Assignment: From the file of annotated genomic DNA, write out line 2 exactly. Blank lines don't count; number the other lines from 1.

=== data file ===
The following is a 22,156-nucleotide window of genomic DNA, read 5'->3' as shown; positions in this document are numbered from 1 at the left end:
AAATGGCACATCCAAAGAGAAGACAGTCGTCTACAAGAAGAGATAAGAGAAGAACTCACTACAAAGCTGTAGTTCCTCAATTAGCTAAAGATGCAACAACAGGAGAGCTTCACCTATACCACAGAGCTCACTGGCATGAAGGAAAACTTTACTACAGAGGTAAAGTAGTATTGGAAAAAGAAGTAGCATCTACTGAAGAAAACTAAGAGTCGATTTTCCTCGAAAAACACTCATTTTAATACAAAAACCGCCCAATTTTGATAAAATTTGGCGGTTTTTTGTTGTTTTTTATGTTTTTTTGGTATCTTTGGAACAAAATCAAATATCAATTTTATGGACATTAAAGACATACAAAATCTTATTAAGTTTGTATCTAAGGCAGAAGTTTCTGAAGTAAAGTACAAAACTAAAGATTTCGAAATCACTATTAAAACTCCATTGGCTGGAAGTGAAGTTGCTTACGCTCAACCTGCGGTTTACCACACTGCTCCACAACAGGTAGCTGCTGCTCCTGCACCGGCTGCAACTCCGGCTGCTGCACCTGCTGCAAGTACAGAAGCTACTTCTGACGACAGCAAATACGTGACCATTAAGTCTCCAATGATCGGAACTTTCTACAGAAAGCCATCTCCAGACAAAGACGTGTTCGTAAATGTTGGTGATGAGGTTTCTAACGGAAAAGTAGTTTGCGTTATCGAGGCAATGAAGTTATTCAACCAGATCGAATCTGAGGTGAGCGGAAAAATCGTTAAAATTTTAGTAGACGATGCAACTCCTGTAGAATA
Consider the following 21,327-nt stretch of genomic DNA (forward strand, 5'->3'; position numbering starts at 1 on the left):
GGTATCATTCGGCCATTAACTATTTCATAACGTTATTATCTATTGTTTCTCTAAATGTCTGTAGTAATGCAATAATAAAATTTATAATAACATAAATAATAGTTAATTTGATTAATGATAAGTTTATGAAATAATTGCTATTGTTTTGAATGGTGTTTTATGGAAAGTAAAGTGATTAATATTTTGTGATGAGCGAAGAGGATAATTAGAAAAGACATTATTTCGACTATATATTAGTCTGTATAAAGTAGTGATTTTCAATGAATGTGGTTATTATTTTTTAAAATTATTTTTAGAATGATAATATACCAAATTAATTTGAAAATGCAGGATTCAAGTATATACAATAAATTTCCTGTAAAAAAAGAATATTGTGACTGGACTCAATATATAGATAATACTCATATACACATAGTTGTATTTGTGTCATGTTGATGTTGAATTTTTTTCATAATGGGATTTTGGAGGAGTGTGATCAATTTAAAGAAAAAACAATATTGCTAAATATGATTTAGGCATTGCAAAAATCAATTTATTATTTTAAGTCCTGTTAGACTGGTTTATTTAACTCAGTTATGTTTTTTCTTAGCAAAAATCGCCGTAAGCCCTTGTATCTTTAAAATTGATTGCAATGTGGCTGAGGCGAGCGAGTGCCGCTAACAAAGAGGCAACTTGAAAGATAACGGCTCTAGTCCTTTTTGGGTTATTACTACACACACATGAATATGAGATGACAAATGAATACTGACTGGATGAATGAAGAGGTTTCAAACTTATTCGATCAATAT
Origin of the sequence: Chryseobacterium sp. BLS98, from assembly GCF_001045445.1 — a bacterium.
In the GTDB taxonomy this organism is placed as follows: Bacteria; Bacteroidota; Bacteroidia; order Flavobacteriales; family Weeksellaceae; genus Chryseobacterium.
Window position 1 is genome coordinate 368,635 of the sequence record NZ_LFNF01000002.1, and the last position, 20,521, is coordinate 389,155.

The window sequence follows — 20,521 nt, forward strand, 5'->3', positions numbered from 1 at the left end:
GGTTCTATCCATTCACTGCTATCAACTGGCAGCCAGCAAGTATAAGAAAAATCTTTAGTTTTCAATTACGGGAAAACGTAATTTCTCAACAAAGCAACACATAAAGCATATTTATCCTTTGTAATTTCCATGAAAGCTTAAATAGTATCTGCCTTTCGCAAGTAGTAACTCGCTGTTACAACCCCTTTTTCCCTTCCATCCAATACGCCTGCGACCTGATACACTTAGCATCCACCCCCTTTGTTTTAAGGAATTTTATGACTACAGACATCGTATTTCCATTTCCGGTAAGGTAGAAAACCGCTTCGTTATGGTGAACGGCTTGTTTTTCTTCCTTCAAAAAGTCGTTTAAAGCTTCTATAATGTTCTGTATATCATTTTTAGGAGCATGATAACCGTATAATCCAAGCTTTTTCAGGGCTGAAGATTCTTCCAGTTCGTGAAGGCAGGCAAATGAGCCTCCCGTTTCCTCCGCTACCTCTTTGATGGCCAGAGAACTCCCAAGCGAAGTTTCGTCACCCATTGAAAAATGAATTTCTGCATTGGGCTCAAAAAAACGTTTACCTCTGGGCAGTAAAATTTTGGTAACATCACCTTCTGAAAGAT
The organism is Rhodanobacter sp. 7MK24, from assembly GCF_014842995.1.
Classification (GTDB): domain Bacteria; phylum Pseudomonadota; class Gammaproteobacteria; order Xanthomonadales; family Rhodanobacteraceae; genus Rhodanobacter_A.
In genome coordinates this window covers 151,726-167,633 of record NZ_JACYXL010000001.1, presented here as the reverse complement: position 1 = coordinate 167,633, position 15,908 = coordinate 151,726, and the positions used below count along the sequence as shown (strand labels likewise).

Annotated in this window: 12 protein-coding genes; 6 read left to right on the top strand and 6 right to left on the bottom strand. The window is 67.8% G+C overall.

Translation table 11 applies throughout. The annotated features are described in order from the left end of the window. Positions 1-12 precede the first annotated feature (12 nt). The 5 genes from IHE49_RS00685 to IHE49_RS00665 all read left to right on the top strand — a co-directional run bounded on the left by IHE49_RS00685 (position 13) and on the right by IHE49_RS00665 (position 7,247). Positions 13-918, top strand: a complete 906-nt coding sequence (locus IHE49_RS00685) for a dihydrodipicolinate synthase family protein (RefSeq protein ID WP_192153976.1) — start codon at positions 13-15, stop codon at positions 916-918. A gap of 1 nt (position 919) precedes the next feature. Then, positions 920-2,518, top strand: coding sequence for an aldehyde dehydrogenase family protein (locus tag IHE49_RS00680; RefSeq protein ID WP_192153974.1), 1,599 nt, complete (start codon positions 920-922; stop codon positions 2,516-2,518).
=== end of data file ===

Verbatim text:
AAATGGCACATCCAAAGAGAAGACAGTCGTCTACAAGAAGAGATAAGAGAAGAACTCACTACAAAGCTGTAGTTCCTCAATTAGCTAAAGATGCAACAACAGGAGAGCTTCACCTATACCACAGAGCTCACTGGCATGAAGGAAAACTTTACTACAGAGGTAAAGTAGTATTGGAAAAAGAAGTAGCATCTACTGAAGAAAACTAAGAGTCGATTTTCCTCGAAAAACACTCATTTTAATACAAAAACCGCCCAATTTTGATAAAATTTGGCGGTTTTTTGTTGTTTTTTATGTTTTTTTGGTATCTTTGGAACAAAATCAAATATCAATTTTATGGACATTAAAGACATACAAAATCTTATTAAGTTTGTATCTAAGGCAGAAGTTTCTGAAGTAAAGTACAAAACTAAAGATTTCGAAATCACTATTAAAACTCCATTGGCTGGAAGTGAAGTTGCTTACGCTCAACCTGCGGTTTACCACACTGCTCCACAACAGGTAGCTGCTGCTCCTGCACCGGCTGCAACTCCGGCTGCTGCACCTGCTGCAAGTACAGAAGCTACTTCTGACGACAGCAAATACGTGACCATTAAGTCTCCAATGATCGGAACTTTCTACAGAAAGCCATCTCCAGACAAAGACGTGTTCGTAAATGTTGGTGATGAGGTTTCTAACGGAAAAGTAGTTTGCGTTATCGAGGCAATGAAGTTATTCAACCAGATCGAATCTGAGGTGAGCGGAAAAATCGTTAAAATTTTAGTAGACGATGCAACTCCTGTAGAATA